Thursday, July 25, 2013

Marriage Equality Comes To A Small Corner Of Pennsylvania

Ellen Toplin, right, and Charlene Kurland
Well, I didn’t see this one coming ….

Up there in Pennsylvania, in Montgomery County, to be exact, local officials have agreed to issue marriage licenses to … wait for it … same-sex couples; and this despite the fact that Pennsylvania has a law that bans same-sex marriages.

But, D. Bruce Hanes, the county's register of wills, has decided he doesn’t want to wait for equality to come to Pennsylvania, so he’s bringing it himself.

It all began on Tuesday when two women came into his office seeking a marriage license and Hanes realized he wanted to be "on the right side of history and the law."  But, the two women changed their minds after a discussion with the Americans Civil Liberties Union of Pennsylvania, which has a separate lawsuit pending to challenge the state law.
"Had the couple sought the license today, I would have issued it and wished them all the freedom, independence, happiness and rights that our commonwealth’s Constitution purports to grant to them."—D. Bruce Hanes
 Michael Diamondstein, the lawyer who represents the would-be newlyweds, said the women had decided "today is not the day," because of fears their marriage would be overturned.
The following day, some five same-sex couples obtained marriage licenses, and Alicia Terrizzi and Loreen Bloodgood, of Pottstown, were married right away, exchanging vows in a park before a minister and their two young sons.
"We're not setting out to be pioneers. We don't think our family is any different than anybody else. We've been waiting a long time for this."— Alicia Terrizzi
The licenses issued in Montgomery County are believed to be the first to same-sex couples in Pennsylvania, the only northeastern state without same-sex marriages or civil unions. Since 1996, Pennsylvania law has defined marriage as a civil contract in which a man and a woman take each other as husband and wife, and it says same-sex marriages, even ones entered legally elsewhere, are void in Pennsylvania.

Now, though, not so much.

And though Pennsylvania law says ‘No’ to same-sex marriages, Hanes said he studied the state constitution and the recent Supreme Court decision that struck down parts of the Defense of Marriage Act [DOMA] before deciding last week to grant same-sex licenses: "I think the constitution trumps the (state marriage) statute. This to me is a fundamental civil right."

It is, and now, perhaps just for a time if the marriages are deemed void, Alicia Terrizzi and Loreen Bloodgood are married; as are Marcus Saitschenko and his partner of 22 years, James Goldstein; as are Ellen Toplin and Charlene Kurland.

Toplin and Kurland were the two women who came in last Tuesday for that first license, only to change their minds. But, on Wednesday, they decided that, after being together for 22 years, and raising a family together, they didn’t want to wait another minute.
"I knew how I felt, but it was not an option. It was expected that I would marry a man, have children and have two cars in the suburbs. ... I think it's wonderful for young people today to be able to be who they are."— Charlene Kurland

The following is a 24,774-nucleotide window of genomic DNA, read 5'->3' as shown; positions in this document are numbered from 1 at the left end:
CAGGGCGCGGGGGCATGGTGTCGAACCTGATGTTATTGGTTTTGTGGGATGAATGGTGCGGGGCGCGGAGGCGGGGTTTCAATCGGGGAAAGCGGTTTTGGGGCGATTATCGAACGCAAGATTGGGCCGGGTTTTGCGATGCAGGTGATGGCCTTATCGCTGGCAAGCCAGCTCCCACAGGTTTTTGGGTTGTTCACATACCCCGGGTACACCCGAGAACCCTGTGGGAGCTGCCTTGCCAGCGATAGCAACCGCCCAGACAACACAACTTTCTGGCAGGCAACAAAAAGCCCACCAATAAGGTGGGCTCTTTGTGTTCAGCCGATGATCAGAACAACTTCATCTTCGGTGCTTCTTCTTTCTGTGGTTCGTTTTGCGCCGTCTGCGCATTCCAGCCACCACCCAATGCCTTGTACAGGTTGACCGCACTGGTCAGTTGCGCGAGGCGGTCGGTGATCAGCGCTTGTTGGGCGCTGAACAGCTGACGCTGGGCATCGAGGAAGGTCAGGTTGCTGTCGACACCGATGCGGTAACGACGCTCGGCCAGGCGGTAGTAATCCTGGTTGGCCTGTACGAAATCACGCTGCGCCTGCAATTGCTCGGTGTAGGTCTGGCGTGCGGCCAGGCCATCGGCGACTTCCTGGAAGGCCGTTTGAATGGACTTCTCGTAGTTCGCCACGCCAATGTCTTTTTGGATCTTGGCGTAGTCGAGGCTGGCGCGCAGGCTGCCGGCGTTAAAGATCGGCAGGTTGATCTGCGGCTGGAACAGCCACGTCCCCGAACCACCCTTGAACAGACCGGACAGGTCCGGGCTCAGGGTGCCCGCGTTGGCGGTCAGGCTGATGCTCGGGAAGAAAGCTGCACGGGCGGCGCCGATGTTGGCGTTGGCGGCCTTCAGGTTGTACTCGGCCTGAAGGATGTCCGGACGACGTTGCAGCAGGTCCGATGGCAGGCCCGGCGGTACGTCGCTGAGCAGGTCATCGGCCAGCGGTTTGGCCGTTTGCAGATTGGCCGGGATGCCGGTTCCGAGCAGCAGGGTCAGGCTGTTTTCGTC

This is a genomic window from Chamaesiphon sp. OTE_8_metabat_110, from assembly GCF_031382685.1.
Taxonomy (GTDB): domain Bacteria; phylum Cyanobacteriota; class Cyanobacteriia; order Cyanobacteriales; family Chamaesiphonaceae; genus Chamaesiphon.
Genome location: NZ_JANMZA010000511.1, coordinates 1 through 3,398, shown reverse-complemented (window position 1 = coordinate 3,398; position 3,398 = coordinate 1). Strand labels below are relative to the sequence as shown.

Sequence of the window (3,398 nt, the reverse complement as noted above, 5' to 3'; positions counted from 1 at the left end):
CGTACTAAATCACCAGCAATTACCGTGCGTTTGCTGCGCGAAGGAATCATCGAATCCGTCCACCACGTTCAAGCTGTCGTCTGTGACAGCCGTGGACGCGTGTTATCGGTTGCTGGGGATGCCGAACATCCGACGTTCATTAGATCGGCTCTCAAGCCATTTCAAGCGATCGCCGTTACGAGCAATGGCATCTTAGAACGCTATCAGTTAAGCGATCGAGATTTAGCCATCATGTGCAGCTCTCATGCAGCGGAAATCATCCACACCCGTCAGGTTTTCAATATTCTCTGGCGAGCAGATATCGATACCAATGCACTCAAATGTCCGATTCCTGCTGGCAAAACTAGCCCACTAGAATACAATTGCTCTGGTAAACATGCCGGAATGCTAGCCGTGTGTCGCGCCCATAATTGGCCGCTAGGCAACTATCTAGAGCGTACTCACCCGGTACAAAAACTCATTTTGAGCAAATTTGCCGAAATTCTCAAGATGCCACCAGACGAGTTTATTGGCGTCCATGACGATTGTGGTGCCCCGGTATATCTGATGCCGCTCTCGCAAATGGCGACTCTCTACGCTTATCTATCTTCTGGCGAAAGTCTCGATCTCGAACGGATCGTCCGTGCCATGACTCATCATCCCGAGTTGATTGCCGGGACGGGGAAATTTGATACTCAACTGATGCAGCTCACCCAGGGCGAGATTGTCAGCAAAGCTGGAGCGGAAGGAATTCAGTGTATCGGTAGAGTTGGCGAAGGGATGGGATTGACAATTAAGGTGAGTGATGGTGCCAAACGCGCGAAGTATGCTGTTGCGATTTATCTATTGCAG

As I said, I didn’t see this coming, and these marriages may not last — for now — but today and tomorrow, and maybe the day after that, marriage equality has added a few more couples to its marriage registry.

And that’s worth something.


Ron said...


I saw this story last night on "The Last Word" with Lawrence O'Donnell. It did my heart good to see an official, a Register of Wills (oh how I love hearing that term again having dealt with Register of Wills during my 30 year banking career in the trust department in Philadelphia) say he "wanted to be on the right side of history." I was born in Pennsylvania and lived and worked most of my adult life in Pennsylvania, only having to move to Delaware because I couldn't afford its ever increasing school and property taxes. I was always a proud Pennsylvanian, albeit a former Pennsylvanian, until recent years when Pennsylvania government took a radical turn to the right. Enacting voter ID laws to discourage minority voting, passing ever more restrictive anti-choice laws and the final indignity; enacting a law making it illegal for same sex couples to get married. I never thought I would live to see the state where I was born to be more right wing and radical than my brother John's adopted state of South Carolina. Hearing this news yesterday gives me glimmer of hope that maybe, just maybe, some in government in Pennsylvania will come to their senses and do what is right and be in the "right side of history."

anne marie in philly said...

bob, spouse and I live in this county and I am proud of my county official saying FUCK YOU to our backkasswards state guvmint in this regard!

the dogs' mother said...

Saw this on Rachel Maddow rebroadcast at 1am pst. (waiting for The Engineer to arrive from Denver). More baby steps.

Biki Honko said...

I'm glad when someone steps up to the plate and pushes back against bigots. The day of being second class citizens is nearing its death bed.